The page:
I finally got out of rubber in 1983 - it was all getting a bit smelly and sticky- and bacem 'manager' of All the Madmen records.

Sunday, October 23, 2005

Hagar the Womb : 1983

This article is from Tales from the Wasteland fanzine in 1983. Think I first met Hagars at Wapping Autonomy (Anarchy) Centre so that would be late 81/ early 82.

They were an excellent group NOT yer typical crap anarcho-punk sub Crass clones!

Saturday, October 22, 2005

KYPP 3/ 1980

This was last KYPP printed by Joly/ Better Badges. Posted by Picasa

The kids was just crass...

There is a kinda sequence here, starting with Tony's review of Feeding 5000 from R&T 17 [ tried again, first scan too faint to view] to Stations and Peaceful Pro 'crass' tination in KYPP 1 to menandwomeninblack's respone in KYPP2

The name Crass came from Bowie/ Ziggy Stardust (allegedly)

Ziggy played guitar, jammin' good with Weird and Gilly,The spiders from Mars, he played it left hand
But made it too farBecame the special man, then we were Ziggy's band
Ziggy really sang, screwed up eyes and screwed down hairdo
Like some cat from Japan, he could lick 'em by smiling
He could leave 'em to hang
Came on so loaded man, well hung and snow white tan
So where were the spiders while the fly tried th break our balls
Just a beer light to guide us
So we bitched about his fans and should we crush his sweet hands?
Ziggy played for time, jiving us that we was voodoo
The kids was just crass.
He was the nazz
With God given ass
He took it all too far, but boy could he play guitar
Making love with his ego,
Ziggy sucked up into his mind
Like a leper messiah
When the kids had killed the man
I had to break up the band
Ziggy Played Guitar

Ripped and Torn : Everything Then is Now

Twenty four years ago I was sitting in the kitchen of Puppy Mansions, Westbere Road, West Hampstead listening over and over again to very low fi bootleg cassette tapes of Adam and the Ants as they were circa 1978. The results of the intense listening experience were used on the back cover of Kill Your Pet Puppy 4 which came out in September 1981. We also used some 1978 era flyers/ adverts for the Ants.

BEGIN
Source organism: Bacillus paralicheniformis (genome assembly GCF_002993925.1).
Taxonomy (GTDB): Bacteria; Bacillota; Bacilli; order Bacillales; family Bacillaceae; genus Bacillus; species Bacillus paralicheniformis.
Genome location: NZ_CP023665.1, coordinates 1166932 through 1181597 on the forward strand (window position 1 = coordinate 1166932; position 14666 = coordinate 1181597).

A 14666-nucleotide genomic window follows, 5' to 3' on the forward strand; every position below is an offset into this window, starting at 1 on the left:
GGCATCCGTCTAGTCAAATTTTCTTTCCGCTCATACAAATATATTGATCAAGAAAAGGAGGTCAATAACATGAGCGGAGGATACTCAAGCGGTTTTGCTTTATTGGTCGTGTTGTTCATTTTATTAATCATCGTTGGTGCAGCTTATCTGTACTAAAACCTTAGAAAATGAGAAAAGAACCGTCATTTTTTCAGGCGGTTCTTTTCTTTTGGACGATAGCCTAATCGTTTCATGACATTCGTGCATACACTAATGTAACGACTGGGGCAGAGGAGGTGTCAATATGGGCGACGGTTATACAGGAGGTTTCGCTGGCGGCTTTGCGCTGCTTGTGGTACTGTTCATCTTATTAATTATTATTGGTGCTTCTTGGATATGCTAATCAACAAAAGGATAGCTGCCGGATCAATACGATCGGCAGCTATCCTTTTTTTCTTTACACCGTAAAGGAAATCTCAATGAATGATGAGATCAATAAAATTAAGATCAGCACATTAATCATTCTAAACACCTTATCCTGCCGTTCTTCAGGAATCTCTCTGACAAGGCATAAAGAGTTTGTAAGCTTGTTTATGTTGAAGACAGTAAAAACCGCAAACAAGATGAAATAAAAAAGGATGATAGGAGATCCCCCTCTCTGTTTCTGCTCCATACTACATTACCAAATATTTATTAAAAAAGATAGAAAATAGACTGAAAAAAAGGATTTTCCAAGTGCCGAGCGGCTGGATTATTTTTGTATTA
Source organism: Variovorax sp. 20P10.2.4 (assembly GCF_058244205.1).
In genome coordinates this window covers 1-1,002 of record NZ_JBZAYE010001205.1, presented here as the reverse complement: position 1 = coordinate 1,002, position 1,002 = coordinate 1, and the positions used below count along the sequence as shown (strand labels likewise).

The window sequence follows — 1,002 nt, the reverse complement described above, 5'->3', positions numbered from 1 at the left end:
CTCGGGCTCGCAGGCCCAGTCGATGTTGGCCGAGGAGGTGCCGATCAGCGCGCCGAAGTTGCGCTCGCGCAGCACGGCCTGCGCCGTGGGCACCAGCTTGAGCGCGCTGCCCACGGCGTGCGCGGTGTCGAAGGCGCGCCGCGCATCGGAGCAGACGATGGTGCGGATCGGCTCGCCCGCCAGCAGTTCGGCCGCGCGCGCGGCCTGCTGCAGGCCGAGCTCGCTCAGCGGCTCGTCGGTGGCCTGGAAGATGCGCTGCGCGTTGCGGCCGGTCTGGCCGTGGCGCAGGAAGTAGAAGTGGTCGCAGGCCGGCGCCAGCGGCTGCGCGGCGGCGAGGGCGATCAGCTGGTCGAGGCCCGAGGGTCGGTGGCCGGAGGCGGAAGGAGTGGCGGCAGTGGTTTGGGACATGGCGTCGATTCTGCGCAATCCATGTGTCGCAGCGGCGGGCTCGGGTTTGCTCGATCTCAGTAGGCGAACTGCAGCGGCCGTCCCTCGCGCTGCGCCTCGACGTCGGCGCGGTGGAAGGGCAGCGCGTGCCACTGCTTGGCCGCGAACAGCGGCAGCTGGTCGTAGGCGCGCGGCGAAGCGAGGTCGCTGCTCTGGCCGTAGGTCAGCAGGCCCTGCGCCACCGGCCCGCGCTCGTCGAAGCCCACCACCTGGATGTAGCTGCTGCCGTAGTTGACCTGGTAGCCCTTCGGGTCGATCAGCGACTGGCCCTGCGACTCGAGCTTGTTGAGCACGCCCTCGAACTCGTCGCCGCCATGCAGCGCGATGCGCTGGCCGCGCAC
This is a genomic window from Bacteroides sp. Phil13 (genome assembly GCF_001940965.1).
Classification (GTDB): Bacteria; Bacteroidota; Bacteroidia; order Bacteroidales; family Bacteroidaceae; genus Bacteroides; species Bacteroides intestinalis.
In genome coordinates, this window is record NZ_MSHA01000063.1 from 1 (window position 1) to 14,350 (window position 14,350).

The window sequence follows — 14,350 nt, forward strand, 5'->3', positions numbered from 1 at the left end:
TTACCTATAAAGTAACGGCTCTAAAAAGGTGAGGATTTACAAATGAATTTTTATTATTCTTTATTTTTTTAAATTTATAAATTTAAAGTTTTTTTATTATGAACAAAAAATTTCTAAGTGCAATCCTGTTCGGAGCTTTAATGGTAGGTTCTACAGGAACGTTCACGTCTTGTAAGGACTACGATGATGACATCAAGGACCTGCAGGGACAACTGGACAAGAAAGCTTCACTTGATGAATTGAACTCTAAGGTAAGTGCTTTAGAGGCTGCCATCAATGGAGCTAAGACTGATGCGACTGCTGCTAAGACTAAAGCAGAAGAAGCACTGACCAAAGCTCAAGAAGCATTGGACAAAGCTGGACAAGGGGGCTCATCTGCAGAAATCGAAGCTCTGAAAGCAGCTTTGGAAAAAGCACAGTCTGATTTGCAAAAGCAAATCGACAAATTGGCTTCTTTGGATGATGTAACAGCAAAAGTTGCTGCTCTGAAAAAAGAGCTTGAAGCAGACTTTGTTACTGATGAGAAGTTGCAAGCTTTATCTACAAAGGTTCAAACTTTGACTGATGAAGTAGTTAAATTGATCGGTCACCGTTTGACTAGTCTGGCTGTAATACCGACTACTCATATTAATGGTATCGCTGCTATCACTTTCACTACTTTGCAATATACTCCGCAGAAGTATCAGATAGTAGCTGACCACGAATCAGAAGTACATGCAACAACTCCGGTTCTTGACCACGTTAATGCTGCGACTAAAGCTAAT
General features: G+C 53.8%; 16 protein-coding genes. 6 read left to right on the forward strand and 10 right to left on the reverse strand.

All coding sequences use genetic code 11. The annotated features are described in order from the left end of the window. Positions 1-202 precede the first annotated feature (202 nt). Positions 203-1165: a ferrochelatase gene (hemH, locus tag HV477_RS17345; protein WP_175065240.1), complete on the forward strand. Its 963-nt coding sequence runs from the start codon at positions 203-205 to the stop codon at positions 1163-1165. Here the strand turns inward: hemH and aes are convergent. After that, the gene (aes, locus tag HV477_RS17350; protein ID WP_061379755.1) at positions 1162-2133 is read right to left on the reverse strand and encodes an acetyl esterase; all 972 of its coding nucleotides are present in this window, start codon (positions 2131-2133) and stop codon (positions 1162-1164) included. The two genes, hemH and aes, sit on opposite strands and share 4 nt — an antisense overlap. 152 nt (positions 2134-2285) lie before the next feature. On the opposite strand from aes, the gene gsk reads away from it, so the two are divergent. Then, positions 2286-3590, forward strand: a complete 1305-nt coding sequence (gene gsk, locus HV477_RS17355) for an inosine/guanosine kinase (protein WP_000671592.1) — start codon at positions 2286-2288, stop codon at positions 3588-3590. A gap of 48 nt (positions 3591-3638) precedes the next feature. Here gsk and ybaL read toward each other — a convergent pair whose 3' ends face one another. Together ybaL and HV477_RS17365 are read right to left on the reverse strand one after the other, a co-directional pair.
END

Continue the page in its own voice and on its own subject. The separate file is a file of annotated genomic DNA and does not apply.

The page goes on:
The back cover and ads can be seen here down a few clicks on this blogzine.

KYPP was the child of Ripped and Torn. Ripped and Torn was started by Tony D. in Glasgow in October 1976 [ from memory so don't quote me] - up there / down here with Mark P.'s Sniffin Glue as first punk fanzine.

So anyhow I have been scanning in random pages from KYPP and the couple of R & Ts I have and looking for more found on an Adam and the Ants web site some more R & Ts + on another one the same or nearly song words we slaved over so many years ago.

Suddenly that which was long ago and far away, which was a few shaky memories and scraps of paper, broken magnetic tape- irrecoverable, unknown, forgotten.

http://www.antmusic.fsnet.co.uk/images_barbe.htm which includes Ripped and Torn interviews etc.

http://www.xs4all.nl/~antlady/lyrics/DirkWearsWhiteSox.html slightlydifferent version from KYPP 4 one.

http://www.eciad.ca/www/lib/study-slides/DHIS302Final2005.html - R and T cover in context of academic history of design.

Suddenly it is there on the screen- right here, right now. More than history, a new experience - I never saw any old/ back issues of Ripped and Torn from that era.